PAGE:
So, as you probably know, we do a lot of iSight-enabled iChat AV sessions with Grandma. On our end, we have the iSight attached to an iBook on a wireless network, so we just wander around after the boy (nee Grandson) and Grandma watches. He can go to the basement, to the bedroom, or even outside, and we can follow.
And yet, the iBook is unwieldy. In a moment of frustration as I shifted the a‑bit-more-than-warm iBook around on my knee while trying to keep the boy in frame, it occurred to me… this would be better if it were a video camera.
The iSight Express would be an iSight camera, a WiFi connection, and two LCD panels back to back. It is okay if they are small, maybe 320 x 240. You point the camera at your subject, and you see them in the LCD facing you. They, in turn, see the other end of the conversation in the LCD facing them. All of this gets sent via WiFi to your computer, which is managing the connection.
The iSight Extreme is similar, except that it is a full client on the network, negotiating its own IP address, and making its own connections, no computer needed.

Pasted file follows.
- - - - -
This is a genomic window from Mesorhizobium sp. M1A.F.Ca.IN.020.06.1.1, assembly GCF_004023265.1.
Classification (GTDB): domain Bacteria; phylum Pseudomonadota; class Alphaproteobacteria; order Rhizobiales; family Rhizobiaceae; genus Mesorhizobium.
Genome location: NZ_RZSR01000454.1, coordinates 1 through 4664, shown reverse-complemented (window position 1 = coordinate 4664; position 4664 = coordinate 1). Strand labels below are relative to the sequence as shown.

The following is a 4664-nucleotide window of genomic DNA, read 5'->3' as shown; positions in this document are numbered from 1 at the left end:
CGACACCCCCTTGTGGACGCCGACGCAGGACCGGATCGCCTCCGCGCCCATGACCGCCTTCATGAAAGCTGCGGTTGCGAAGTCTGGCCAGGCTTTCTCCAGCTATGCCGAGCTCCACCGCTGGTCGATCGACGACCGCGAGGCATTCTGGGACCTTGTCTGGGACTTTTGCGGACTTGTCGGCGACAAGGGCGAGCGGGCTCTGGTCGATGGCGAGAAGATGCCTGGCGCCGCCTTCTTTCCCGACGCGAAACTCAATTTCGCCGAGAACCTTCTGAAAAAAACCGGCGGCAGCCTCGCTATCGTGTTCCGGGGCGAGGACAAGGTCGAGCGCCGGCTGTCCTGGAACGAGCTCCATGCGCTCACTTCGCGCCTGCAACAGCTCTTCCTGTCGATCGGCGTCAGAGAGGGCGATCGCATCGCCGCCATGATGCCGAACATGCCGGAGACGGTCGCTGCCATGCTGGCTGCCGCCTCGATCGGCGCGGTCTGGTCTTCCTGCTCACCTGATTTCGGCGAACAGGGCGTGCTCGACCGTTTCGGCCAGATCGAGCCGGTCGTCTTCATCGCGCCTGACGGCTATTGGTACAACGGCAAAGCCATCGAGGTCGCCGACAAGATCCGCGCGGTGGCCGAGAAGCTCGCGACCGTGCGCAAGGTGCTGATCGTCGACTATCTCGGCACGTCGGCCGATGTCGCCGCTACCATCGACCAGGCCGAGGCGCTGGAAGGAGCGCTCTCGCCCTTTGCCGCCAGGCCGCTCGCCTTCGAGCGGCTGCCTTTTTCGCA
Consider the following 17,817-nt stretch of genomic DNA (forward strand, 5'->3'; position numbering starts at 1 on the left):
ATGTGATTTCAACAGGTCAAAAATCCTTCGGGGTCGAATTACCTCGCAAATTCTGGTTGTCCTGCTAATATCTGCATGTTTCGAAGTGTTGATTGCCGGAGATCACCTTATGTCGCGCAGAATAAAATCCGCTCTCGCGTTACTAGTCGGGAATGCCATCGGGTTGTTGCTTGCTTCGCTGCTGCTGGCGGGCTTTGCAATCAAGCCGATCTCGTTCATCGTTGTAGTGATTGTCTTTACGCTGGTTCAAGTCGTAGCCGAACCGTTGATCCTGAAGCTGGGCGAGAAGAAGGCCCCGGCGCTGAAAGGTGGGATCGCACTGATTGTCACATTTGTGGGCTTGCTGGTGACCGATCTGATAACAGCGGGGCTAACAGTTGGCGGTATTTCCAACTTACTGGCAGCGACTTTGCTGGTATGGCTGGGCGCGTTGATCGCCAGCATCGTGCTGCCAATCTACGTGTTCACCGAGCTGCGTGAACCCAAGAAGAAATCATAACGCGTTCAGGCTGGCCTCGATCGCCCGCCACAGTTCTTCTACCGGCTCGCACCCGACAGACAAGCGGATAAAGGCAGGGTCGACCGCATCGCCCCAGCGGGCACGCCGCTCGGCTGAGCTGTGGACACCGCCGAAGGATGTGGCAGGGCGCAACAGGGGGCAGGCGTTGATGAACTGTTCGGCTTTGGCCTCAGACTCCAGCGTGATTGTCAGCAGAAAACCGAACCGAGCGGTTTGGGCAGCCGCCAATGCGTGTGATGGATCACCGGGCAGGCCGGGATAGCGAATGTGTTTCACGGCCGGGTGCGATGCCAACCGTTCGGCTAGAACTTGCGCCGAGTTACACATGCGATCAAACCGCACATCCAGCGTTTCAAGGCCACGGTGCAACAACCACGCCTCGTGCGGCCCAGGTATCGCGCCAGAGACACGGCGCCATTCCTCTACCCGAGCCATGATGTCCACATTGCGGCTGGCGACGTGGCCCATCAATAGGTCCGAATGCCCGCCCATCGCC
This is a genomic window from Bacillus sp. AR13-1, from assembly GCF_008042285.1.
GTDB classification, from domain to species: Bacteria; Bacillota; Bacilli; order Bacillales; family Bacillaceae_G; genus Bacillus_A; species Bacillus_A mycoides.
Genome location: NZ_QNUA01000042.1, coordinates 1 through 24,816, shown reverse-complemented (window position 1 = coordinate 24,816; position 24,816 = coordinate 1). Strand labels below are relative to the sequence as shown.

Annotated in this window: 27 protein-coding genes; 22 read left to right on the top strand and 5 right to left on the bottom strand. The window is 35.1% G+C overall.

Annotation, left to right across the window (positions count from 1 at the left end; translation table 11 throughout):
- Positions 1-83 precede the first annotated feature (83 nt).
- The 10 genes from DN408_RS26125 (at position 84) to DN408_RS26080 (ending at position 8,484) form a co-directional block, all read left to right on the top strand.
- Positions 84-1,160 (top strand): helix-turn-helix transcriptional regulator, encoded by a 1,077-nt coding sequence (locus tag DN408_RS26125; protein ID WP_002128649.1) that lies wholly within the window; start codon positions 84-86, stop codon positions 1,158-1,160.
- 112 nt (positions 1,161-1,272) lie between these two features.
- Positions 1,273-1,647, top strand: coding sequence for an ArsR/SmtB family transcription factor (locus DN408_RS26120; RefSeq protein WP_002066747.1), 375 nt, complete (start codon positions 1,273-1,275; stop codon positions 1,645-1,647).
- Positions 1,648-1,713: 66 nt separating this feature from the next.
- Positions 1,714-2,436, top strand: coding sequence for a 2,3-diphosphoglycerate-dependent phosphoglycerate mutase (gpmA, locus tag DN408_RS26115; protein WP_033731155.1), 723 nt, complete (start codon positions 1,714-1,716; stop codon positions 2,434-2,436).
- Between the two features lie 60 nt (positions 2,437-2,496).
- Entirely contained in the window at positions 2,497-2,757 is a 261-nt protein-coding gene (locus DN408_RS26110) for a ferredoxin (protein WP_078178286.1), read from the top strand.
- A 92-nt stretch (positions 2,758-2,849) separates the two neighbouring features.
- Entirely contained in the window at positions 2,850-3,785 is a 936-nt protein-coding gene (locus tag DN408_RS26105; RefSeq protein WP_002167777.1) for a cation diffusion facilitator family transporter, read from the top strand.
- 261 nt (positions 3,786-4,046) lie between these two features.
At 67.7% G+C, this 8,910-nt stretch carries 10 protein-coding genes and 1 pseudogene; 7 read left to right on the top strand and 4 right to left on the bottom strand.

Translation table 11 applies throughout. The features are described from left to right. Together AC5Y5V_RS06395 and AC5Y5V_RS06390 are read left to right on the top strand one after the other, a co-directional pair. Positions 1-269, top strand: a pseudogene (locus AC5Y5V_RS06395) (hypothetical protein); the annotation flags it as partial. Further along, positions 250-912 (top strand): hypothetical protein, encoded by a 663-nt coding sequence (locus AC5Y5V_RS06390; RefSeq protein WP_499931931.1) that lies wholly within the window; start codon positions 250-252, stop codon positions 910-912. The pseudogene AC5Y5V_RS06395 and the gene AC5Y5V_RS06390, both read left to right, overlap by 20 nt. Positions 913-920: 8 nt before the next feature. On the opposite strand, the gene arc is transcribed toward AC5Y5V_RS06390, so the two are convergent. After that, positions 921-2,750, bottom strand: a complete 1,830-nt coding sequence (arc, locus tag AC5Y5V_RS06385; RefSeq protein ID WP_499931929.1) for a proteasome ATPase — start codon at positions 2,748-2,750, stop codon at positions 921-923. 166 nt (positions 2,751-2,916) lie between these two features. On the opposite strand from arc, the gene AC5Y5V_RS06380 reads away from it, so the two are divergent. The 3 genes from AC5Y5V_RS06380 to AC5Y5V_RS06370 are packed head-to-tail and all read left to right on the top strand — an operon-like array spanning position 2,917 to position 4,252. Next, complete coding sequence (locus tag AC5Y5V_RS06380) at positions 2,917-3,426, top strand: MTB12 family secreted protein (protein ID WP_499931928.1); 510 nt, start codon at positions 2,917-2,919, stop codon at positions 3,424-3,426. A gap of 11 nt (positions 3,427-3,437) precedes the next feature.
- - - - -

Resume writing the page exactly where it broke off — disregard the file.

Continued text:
If Apple isn’t working on this yet, they should be.
Reading some stuff about Dashboard today, it occured to me what Apple’s next step will be.
Exposé, the technology that lets you zip apps off screen, or spread them out to see all windows, is very cool. Dashboard introduces a layer of (essentially) desk accessories that normally resides off-screen, but zips on-screen at the touch of a button.
The next logical step is to, at the touch of a button, zip regular applications on and off-screen, creating virtual desktops, really. So you’re working on your woefully pitiful single 23″ LCD monitor, and you have Photoshop taking up all available screen real estate. Suddenly, on the left side of your screen, a little Mail.app icon starts to bounce. You carelessly hit F1 (for Screen 1, or you could hit Command-Left Arrow to navigate virtually geometrically… or something) and zip, your screen off to the left slides over, showing Mail and iCal or something. You’ve got mail! And virtual desktops.
Of course, this would mostly be useful for your XServe admins to zip from one machine to the next, or for (mytho-poetical) iPalm users to eke out more real estate from their 200 x 400 pixel screens. Of course, you’d have to replace the F‑Key with a stylus gesture, or maybe that Air-Force mind control link.
See: Dashboard II by Dave Hyatt
and: Dashboard vs. Konfabulator by John Gruber
and: Monkeys Control Robotic Arm with Brain Implants